Friday, August 19, 2011
Straight. You can almost draw a straight line with a ruler from Wheeling, WV to Tuscola, IL where my brother, Nick, lives. Wednesday I hopped on I70, which runs just a few hundred feet from my apartment, and headed 418 miles west to Tuscola to see Nick and his wife, Sandi.
This Midwest girl forgot the power of the straight highway with fields of mature crops on either side of the road. After Indianapolis, I exited to Rt. 36 which heads very efficiently into Tuscola - about 100 miles. As I left suburban Indy, the towns become further and further apart. Curves were anomalies. And it was so very flat. Ahhhh.
After 10 years of living near the Adirondack, Catskill, White, and Berkshire mountains and 7 years of living in mountainous West Virginia, the vast open prairie was freeing. When the fields were soy or pasture, I could see for miles in all directions. Roads laid out in their familiar grid pattern. Trees and barns dotting the horizon.
Rt. 36 provided me with thinking time - God, aging, dementia, life-style changes, new adventures, kids, husbands, brothers, chaplaincy. The vastness of the prairie allowed me the elbow room to explore all the junk I was carrying around in my head. Sorting. Stacking. Purging. And in the places where tall corn with golden tassels stretched for miles on either side of me, I remembered the phrase from scripture, "you hem me in." The juxtaposition of open prairie and close fields felt good. The uniform height of the corn were like carefully tended hedges - the soy beans like green carpet. Open and snug. Close and far.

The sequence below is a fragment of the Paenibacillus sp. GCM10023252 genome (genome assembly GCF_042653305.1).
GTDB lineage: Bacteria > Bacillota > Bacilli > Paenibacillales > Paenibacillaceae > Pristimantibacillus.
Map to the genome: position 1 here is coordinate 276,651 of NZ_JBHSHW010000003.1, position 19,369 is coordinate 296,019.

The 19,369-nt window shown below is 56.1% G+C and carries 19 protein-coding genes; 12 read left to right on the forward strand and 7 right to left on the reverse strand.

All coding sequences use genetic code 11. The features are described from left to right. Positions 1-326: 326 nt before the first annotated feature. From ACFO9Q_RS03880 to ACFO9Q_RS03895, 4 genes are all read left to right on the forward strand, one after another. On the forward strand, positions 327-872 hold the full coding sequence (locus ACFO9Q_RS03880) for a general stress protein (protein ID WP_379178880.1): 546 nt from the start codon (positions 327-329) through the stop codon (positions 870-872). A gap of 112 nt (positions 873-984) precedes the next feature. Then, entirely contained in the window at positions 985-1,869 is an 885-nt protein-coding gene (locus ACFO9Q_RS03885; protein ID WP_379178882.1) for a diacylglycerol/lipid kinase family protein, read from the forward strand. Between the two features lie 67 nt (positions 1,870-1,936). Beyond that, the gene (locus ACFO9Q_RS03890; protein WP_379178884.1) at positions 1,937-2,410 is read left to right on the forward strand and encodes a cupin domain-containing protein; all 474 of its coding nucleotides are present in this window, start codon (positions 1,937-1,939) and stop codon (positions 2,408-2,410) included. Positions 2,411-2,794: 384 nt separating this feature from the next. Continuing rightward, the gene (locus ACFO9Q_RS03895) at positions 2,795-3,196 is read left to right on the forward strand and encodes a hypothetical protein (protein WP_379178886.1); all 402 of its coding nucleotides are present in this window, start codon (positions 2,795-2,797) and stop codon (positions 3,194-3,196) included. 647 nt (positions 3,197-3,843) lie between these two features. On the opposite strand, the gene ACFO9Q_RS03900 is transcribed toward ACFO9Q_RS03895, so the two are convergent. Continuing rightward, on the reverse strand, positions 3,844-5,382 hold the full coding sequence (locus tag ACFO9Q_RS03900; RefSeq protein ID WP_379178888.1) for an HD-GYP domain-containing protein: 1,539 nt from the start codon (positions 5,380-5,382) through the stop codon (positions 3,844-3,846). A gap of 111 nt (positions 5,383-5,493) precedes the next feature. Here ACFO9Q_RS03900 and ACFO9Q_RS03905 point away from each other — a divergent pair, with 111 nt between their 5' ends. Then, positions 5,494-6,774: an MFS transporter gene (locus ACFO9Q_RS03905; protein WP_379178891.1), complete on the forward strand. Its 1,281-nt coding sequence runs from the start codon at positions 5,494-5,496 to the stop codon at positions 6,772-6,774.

Midwest Flat proved to be good meditating ground. I arrived at my destination witht no answers to my questions and concerns, but the Advocate and I had a good long chat down that very straight road.